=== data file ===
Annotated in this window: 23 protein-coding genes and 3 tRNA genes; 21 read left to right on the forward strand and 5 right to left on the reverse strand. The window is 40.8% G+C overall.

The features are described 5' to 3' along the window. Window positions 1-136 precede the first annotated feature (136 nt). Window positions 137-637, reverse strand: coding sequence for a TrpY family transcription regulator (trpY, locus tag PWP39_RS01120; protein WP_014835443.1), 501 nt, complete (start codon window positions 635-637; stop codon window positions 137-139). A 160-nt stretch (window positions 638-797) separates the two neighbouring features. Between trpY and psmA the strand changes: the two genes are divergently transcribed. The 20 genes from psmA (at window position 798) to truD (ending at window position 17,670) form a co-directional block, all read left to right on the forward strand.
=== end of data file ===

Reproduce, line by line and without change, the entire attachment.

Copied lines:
Annotated in this window: 23 protein-coding genes and 3 tRNA genes; 21 read left to right on the forward strand and 5 right to left on the reverse strand. The window is 40.8% G+C overall.

The features are described 5' to 3' along the window. Window positions 1-136 precede the first annotated feature (136 nt). Window positions 137-637, reverse strand: coding sequence for a TrpY family transcription regulator (trpY, locus tag PWP39_RS01120; protein WP_014835443.1), 501 nt, complete (start codon window positions 635-637; stop codon window positions 137-139). A 160-nt stretch (window positions 638-797) separates the two neighbouring features. Between trpY and psmA the strand changes: the two genes are divergently transcribed. The 20 genes from psmA (at window position 798) to truD (ending at window position 17,670) form a co-directional block, all read left to right on the forward strand.